Saturday, March 11, 2017

Fifty Years Ago This Week in West Rome - 3/13/1967 to 3/19/1967

Rome City School Superintendent Milton S. McDonald told members of the Board of Education that Rome’s schools would have trouble meeting the new required state school standards. Among the problems he cited were inadequate landscaping on school grounds; absence of a full kindergarten program; teachers teaching too many classes “out of field” (teaching subjects for which they did not hold a degree); fewer than 20% of the faculty possessing master’s degrees; inadequate classroom size; inadequate student assembly space; inadequate school site size; lack of educational television facilities in every classroom; and inadequate libraries. McDonald estimated that it would take a four to five mill tax increase on city residents to pay for all the requirements of the newly proposed state standards. Superintendent McDonald urged the Board to request that the State Department of Education reconsider the costly new changes in educational standards.

West Rome students enjoyed a day off on Friday, March 17th, thanks to a Georgia Education Association meeting. We may have loved our alma mater, but we also loved sleeping late and enjoying a free Friday! 

Burglars had a busy day along Burnett Ferry Road, breaking into four houses and stealing almost $3500 in property (including televisions, guns,  cameras, and watches). All the homes were within three miles of each other, and all four robberies took place within a four-hour period.

Construction on Rome’s first high-rise apartment was completed this week in 1967. The six-story Wilson Hardy apartments, which cost $1.15 million to build, offered just over 100 apartments for elderly tenants who qualified for subsidized housing. At six stories tall, the building was the tallest in Rome (not counting smokestacks of silos).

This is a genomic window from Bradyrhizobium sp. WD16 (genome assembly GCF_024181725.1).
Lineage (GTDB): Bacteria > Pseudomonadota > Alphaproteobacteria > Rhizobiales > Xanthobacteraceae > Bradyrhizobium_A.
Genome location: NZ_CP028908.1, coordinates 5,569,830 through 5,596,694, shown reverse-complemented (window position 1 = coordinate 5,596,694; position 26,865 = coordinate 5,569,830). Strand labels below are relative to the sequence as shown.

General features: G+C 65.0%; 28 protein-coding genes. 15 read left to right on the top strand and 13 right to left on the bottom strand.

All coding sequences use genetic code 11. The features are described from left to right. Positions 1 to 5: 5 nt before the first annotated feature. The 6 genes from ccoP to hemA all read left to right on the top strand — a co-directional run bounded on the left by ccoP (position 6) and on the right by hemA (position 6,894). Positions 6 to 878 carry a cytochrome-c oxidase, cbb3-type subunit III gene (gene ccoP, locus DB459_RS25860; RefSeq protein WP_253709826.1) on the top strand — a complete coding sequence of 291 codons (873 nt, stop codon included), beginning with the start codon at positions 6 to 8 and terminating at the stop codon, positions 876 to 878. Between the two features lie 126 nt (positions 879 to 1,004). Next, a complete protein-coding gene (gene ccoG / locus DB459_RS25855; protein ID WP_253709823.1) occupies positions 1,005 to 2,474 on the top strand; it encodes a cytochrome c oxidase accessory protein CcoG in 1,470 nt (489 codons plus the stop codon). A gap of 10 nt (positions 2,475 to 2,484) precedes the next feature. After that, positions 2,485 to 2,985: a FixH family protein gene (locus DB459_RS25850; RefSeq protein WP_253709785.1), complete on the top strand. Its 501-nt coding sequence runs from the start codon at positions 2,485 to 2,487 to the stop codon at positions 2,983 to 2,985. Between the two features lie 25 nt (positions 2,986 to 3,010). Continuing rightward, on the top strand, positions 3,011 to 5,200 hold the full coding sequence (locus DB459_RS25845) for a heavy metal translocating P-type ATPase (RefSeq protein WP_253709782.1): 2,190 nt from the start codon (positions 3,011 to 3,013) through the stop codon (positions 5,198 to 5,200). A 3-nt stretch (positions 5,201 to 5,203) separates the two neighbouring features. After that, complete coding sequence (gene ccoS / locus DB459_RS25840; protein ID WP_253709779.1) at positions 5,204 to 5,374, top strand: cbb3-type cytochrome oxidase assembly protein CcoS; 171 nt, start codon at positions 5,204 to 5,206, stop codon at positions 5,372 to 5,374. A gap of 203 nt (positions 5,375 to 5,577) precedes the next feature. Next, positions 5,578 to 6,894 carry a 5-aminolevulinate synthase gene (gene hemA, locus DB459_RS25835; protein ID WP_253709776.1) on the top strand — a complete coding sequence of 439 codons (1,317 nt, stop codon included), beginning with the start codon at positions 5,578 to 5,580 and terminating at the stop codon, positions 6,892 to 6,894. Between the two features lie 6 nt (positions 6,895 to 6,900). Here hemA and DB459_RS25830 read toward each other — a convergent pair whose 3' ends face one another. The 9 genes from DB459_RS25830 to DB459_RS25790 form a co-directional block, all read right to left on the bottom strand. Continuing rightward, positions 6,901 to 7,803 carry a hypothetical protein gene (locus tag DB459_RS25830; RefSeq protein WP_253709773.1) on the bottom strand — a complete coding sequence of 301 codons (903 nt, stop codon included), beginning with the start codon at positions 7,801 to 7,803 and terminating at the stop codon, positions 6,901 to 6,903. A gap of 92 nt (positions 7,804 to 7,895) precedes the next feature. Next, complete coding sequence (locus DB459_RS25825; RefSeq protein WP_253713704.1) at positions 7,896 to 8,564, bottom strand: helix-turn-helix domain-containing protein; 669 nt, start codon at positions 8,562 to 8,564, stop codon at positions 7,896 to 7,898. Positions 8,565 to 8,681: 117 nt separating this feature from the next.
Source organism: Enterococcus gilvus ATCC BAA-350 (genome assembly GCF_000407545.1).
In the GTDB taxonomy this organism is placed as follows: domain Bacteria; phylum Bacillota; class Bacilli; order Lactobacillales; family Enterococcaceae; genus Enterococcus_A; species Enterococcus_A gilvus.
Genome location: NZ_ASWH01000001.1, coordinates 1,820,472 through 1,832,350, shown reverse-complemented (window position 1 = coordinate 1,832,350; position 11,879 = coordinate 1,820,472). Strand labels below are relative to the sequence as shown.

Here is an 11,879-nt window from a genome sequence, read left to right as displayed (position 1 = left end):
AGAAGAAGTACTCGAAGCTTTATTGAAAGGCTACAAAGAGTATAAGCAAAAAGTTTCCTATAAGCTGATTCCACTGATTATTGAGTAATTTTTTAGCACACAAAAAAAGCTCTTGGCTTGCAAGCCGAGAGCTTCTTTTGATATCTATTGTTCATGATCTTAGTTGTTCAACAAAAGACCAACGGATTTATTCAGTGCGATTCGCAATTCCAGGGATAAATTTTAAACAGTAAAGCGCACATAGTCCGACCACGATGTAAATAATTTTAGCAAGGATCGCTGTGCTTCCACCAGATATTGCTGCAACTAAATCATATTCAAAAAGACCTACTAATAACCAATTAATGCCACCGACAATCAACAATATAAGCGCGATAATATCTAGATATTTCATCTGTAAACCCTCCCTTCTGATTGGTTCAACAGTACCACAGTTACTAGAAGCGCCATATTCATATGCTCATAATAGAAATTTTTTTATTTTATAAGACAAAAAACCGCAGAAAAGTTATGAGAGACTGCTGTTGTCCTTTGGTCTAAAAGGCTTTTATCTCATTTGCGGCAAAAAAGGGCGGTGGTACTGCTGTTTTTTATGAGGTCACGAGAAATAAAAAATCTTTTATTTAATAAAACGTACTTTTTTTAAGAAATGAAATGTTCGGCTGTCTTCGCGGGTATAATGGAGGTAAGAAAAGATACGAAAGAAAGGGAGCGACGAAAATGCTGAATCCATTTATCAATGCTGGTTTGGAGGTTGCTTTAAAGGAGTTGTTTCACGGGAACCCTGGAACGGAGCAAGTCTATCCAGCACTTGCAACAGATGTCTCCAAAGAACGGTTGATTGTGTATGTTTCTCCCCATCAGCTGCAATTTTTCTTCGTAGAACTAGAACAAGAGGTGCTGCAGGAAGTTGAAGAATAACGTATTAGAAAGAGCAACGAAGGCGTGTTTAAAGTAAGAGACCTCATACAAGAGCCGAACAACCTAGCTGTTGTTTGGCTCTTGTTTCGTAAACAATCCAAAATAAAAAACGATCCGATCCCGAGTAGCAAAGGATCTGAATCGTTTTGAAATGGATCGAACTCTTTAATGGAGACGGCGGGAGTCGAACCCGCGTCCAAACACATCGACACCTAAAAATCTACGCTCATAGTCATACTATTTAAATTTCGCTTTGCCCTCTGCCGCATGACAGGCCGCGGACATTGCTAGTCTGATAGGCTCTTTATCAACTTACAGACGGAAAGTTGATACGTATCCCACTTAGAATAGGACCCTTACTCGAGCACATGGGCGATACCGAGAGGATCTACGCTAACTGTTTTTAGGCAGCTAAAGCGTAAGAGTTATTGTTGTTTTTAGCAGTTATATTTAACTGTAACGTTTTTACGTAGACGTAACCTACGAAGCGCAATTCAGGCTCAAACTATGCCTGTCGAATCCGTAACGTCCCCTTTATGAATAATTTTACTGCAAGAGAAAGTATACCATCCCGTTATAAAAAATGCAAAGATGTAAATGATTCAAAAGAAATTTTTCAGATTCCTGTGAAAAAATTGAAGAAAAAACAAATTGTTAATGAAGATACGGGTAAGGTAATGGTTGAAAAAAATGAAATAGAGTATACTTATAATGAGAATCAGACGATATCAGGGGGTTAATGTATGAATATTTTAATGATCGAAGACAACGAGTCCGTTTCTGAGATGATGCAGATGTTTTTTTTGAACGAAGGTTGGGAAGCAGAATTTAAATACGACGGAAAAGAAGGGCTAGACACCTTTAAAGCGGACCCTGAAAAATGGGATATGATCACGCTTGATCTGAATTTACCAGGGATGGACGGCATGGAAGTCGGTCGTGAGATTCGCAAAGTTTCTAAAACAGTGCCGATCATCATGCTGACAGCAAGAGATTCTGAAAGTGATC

Piggly Wiggly had whole fryers for 25¢ a pound, grapefruit for 8¢ each, and eggs for 39¢ a dozen. Kroger had bananas for a dime a pound, pork roast for 29¢ a pound, and Kraft mayonnaise for 49¢ a quart. Big Apple had Armour Cure-81 ham for  $1.29 a pound, Stokely catsup for 19¢ a bottle, and Sealtest ice milk for 39¢ a half-gallon. A&P had corned beef for 59¢ a pound, Poss’s chili for 39¢ a can, and strawberries for 29¢ a pint. Couch’s had pork chops for 43¢ a pound, Castleberry’s beef stew for 49¢ a pound, and cabbage for a nickel a pound.

The cinematic week began with A Fistful of Dollars (with Clint Eastwood) at the DeSoto Theatre, Doctor Zhivago (with Omar Sharif) at the First Avenue, and Gambit (with Michael Caine) at the West Rome Drive-In. The midweek switchout brought Easy Come, Easy Go (with Elvis Presley) to the DeSoto Theatre and the West Rome Drive-In, while the good Doctor Z continued to hang around the First Avenue Theatre.

The Beatles climbed to number one this week in 1967 with “Penny Lane.” Other top ten hits included “Ruby Tuesday” by the Rolling Stones (#2); “Happy Together” by the Turtles (#3); “Sock It To Me, Baby” by Mitch Ryder & the Detroit Wheels (#4); “Then You Can Tell Me Goodbye” by the Casinos (#5); “Baby I Need Your Lovin’” by Johnny Rivers (#6); “There’s a Kind of Hush” by Herman’s Hermits (#7); “Love Is Here and Now You’re Gone” by the Supremes (#8); “My Cup Runneth Over” by Ed Ames (#9); and “Dedicated to the One I Love” by the Mamas & the Papas (#10). 

The Grateful Dead released their eponymous debut album this week in 1967. (As much as I love 1960s and early 1970s music, I never developed a taste for the Grateful Dead. They are all over one of my favorite albums, David Crosby's If I Could Only Remember My Name, and I love their contributions, but I never have cared for any of the group's music.)

Two TV series aired their final episodes this week in 1967: Combat! (which ran on ABC for five season) and The Green Hornet (a single-season ABC series that hoped to capitalize on Batman’s popularity, The Green Hornet was primarily memorable because of Bruce Lee’s performance in the role of Kato).

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